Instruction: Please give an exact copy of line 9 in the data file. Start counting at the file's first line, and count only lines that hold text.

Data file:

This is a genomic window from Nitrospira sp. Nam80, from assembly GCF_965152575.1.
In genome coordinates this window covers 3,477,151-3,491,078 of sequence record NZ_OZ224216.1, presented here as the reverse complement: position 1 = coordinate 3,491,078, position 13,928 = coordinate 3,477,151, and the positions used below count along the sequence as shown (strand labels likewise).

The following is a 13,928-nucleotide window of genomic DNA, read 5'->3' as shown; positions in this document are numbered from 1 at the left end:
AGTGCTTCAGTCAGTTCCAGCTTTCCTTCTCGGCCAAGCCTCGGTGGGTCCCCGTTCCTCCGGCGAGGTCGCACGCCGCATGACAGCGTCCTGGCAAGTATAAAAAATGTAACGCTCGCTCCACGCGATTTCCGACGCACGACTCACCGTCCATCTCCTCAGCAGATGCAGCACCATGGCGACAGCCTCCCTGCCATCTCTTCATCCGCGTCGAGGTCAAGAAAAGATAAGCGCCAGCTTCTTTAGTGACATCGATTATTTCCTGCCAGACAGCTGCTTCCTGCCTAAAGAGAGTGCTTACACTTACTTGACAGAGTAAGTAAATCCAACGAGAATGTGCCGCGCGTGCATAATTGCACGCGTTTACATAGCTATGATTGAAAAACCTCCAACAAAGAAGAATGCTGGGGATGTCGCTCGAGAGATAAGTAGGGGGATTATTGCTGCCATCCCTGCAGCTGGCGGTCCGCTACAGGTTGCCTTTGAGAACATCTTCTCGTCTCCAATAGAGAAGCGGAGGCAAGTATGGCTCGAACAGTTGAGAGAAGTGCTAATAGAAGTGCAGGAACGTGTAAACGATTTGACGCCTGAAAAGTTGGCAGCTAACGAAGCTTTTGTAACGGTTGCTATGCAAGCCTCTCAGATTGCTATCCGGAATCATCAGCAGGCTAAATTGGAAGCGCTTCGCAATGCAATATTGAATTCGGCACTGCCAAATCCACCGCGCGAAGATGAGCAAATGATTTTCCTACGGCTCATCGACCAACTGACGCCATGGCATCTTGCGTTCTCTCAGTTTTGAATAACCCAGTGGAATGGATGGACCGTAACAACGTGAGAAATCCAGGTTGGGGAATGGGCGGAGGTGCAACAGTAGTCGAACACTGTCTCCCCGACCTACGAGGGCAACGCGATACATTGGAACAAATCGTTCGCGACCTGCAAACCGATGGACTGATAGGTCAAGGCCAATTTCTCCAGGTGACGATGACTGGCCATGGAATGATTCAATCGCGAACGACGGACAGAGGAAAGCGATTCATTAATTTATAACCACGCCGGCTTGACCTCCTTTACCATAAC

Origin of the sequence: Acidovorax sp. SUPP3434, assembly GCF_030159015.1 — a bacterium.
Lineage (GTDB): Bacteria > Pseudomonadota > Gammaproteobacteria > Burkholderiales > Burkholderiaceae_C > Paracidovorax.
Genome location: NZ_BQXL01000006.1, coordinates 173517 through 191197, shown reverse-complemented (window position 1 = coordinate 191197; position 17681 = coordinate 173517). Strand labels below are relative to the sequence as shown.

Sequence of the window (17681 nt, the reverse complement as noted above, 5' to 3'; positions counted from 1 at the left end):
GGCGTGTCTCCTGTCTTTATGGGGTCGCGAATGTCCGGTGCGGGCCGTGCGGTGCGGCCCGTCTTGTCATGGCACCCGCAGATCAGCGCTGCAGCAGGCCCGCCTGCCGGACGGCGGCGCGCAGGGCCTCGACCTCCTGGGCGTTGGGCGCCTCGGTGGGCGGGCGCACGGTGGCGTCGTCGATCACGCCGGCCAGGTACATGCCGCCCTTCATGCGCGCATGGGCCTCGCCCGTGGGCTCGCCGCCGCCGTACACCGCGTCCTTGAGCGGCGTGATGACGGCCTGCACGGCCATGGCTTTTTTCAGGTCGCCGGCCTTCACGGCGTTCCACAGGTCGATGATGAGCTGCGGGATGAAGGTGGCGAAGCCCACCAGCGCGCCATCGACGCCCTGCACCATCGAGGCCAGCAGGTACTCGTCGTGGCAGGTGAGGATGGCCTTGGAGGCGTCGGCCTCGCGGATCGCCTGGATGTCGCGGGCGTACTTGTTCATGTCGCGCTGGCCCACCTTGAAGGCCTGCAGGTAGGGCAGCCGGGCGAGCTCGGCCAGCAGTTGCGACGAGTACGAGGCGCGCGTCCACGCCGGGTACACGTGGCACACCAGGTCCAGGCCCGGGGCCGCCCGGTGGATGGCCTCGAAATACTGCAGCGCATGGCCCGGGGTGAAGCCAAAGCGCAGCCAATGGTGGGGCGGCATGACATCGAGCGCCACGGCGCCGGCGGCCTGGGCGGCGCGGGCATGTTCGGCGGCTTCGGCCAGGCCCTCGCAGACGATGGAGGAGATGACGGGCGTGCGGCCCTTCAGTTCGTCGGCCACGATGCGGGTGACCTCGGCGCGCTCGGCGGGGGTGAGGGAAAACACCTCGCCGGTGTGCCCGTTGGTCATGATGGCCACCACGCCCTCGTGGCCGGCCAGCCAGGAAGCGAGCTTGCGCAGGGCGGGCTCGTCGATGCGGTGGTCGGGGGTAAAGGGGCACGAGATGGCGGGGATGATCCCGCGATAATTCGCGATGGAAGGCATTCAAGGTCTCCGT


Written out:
GGCGTGTCTCCTGTCTTTATGGGGTCGCGAATGTCCGGTGCGGGCCGTGCGGTGCGGCCCGTCTTGTCATGGCACCCGCAGATCAGCGCTGCAGCAGGCCCGCCTGCCGGACGGCGGCGCGCAGGGCCTCGACCTCCTGGGCGTTGGGCGCCTCGGTGGGCGGGCGCACGGTGGCGTCGTCGATCACGCCGGCCAGGTACATGCCGCCCTTCATGCGCGCATGGGCCTCGCCCGTGGGCTCGCCGCCGCCGTACACCGCGTCCTTGAGCGGCGTGATGACGGCCTGCACGGCCATGGCTTTTTTCAGGTCGCCGGCCTTCACGGCGTTCCACAGGTCGATGATGAGCTGCGGGATGAAGGTGGCGAAGCCCACCAGCGCGCCATCGACGCCCTGCACCATCGAGGCCAGCAGGTACTCGTCGTGGCAGGTGAGGATGGCCTTGGAGGCGTCGGCCTCGCGGATCGCCTGGATGTCGCGGGCGTACTTGTTCATGTCGCGCTGGCCCACCTTGAAGGCCTGCAGGTAGGGCAGCCGGGCGAGCTCGGCCAGCAGTTGCGACGAGTACGAGGCGCGCGTCCACGCCGGGTACACGTGGCACACCAGGTCCAGGCCCGGGGCCGCCCGGTGGATGGCCTCGAAATACTGCAGCGCATGGCCCGGGGTGAAGCCAAAGCGCAGCCAATGGTGGGGCGGCATGACATCGAGCGCCACGGCGCCGGCGGCCTGGGCGGCGCGGGCATGTTCGGCGGCTTCGGCCAGGCCCTCGCAGACGATGGAGGAGATGACGGGCGTGCGGCCCTTCAGTTCGTCGGCCACGATGCGGGTGACCTCGGCGCGCTCGGCGGGGGTGAGGGAAAACACCTCGCCGGTGTGCCCGTTGGTCATGATGGCCACCACGCCCTCGTGGCCGGCCAGCCAGGAAGCGAGCTTGCGCAGGGCGGGCTCGTCGATGCGGTGGTCGGGGGTAAAGGGGCACGAGATGGCGGGGATGATCCCGCGATAATTCGCGATGGAAGGCATTCAAGGTCTCCGT